Just as the rule of triples and the rule of interlocking triples generalize the rule of pairs, it's possible to extend the uniqueness/pigeonhole rule to more than one cell.
For pairs, we noted that if N cells in the same group (row, column, or box) contain exactly N values between them, then those values can be eliminated from the rest of the group. This is possible since we know that all of the N values have to live in exactly those N cells.
Recall that the pigeonhole rule is the observation that if there is exactly one place in a group that can hold a particular value, then it must contain that value. We can eliminate all of the other values that we previously thought were possible for that cell.
Suppose that there are exactly two places in a group that can hold two particular values A and B. Then we can eliminate all other values from those cells; if they had any other values, there would be no place for one or both of the values A and B. This works for any number of values: if N values can only live in N cells within a group, all other values can be removed from those N cells.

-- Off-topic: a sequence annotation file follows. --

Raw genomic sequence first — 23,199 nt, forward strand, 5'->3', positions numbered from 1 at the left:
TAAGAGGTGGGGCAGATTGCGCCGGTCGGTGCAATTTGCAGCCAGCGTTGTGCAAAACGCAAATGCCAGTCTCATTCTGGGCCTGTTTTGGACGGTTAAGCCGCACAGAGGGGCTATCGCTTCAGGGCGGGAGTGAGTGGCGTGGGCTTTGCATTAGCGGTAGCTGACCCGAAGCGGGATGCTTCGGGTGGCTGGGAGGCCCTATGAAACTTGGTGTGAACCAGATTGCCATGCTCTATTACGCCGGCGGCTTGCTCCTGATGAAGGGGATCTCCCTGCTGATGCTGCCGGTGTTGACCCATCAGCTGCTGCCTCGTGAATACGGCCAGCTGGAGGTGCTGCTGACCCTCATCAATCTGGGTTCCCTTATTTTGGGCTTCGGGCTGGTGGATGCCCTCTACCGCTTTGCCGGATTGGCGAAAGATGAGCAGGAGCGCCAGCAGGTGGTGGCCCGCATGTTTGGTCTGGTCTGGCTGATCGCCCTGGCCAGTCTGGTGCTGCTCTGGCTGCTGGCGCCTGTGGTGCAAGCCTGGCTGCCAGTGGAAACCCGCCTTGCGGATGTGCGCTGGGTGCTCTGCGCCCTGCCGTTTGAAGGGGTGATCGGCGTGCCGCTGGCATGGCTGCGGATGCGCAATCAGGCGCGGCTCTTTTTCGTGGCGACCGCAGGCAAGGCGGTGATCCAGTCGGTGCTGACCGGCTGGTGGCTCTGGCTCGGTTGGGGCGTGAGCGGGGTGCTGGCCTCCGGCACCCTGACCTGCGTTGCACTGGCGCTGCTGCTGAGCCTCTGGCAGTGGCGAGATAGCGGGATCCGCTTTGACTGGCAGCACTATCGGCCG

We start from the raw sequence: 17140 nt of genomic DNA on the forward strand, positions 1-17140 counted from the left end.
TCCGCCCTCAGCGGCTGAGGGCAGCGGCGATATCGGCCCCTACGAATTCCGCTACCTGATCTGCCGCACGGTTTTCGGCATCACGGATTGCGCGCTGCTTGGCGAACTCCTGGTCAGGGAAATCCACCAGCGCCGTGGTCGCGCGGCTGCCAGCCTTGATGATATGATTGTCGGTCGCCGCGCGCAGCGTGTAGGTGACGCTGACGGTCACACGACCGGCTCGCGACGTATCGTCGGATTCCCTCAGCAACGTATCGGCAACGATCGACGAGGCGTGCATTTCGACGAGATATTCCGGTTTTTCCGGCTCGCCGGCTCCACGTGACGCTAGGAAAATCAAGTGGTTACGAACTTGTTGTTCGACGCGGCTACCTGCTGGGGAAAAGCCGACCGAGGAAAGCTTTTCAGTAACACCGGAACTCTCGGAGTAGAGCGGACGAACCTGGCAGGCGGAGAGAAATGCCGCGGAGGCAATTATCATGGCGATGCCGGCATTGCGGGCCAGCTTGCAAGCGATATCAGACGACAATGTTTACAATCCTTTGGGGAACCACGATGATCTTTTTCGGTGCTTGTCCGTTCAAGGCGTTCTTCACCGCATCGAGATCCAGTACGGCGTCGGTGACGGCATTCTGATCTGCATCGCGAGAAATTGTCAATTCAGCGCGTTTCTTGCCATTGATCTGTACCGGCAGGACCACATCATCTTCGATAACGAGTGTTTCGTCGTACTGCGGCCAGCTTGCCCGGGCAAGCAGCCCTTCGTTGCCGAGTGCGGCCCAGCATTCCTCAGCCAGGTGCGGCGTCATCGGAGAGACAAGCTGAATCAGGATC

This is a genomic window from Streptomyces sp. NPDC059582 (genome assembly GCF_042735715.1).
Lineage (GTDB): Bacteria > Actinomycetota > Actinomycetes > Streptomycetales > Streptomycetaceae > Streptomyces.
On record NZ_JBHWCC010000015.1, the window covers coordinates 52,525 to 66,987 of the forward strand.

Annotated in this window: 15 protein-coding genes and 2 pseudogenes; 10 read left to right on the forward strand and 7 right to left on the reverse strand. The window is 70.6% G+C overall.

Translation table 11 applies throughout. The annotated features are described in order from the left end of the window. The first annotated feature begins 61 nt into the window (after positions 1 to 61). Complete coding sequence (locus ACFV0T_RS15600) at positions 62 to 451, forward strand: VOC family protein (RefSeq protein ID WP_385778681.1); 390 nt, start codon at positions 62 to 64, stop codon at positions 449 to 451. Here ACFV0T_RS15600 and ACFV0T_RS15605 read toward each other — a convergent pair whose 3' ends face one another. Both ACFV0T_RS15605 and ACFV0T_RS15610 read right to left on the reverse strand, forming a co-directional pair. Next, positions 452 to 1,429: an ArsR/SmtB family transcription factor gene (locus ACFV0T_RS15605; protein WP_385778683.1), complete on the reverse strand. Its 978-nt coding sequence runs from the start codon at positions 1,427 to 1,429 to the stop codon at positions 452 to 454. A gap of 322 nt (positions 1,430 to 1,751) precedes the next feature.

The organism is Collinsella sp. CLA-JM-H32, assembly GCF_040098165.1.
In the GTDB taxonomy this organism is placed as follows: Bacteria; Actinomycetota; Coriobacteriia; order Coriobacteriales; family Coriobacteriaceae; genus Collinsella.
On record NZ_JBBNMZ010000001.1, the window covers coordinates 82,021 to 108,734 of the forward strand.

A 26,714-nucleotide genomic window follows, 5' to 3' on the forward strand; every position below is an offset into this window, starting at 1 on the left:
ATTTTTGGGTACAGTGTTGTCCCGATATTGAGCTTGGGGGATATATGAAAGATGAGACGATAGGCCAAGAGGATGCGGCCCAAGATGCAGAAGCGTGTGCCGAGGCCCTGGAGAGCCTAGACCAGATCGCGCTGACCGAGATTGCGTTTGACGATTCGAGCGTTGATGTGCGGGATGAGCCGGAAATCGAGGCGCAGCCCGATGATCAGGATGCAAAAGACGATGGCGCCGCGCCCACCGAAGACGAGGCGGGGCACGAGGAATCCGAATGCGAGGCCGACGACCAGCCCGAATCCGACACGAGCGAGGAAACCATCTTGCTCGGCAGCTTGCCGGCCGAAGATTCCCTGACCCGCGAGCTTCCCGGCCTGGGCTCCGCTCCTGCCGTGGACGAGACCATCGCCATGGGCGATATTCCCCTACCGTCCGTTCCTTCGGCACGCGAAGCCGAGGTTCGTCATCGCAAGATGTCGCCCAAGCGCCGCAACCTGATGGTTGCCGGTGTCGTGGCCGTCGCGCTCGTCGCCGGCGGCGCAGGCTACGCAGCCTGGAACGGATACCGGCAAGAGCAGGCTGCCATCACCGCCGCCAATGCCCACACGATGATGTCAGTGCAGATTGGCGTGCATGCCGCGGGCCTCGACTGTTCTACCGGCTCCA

So the rules of pairs, triples, etc., allow us to remove impossible values from cells outside a particular set of cells. The rule of uniqueness and its more general version that we're discussing here allow us to remove extraneous values from the cells inside the group.
Time from some examples. Consider this puzzle:
Using elimination and uniqeness, we can get this far:
I've circled the places where there are two values that can only be in two cells in a group. The red circles show the only places in row 7 that can hold 1 and 7. The blue circles show the only places in column 3 that can hold 5 and 7. Finally, the green circles show the only places in box 6 that can hold 5 and 6 (note: the same is not true of column 9).
Now we can remove values besides 1 and 7 from the red circles, values besides 5 and 7 from the blue circles, and values beside 5 and 6 from the green circles. The results are shown below:
Another place to apply the rule has come to light. Circled in red are the only places for 4 and 8 in row 7. Removing the additional values, we get to here:
Completing the solution uses the rules of pairs and interlocking triples. The solution (no peeking) is:
I hope you are enjoying these notes. Next time I will start to tackle some more advanced rules that require looking outside of a single group of cells — X-Wings, Swordfish, and Two-or-Three in a Bed (silly names, I know). I'll also discuss some rules that blur the lines between logical solutions and solutions that involve guessing.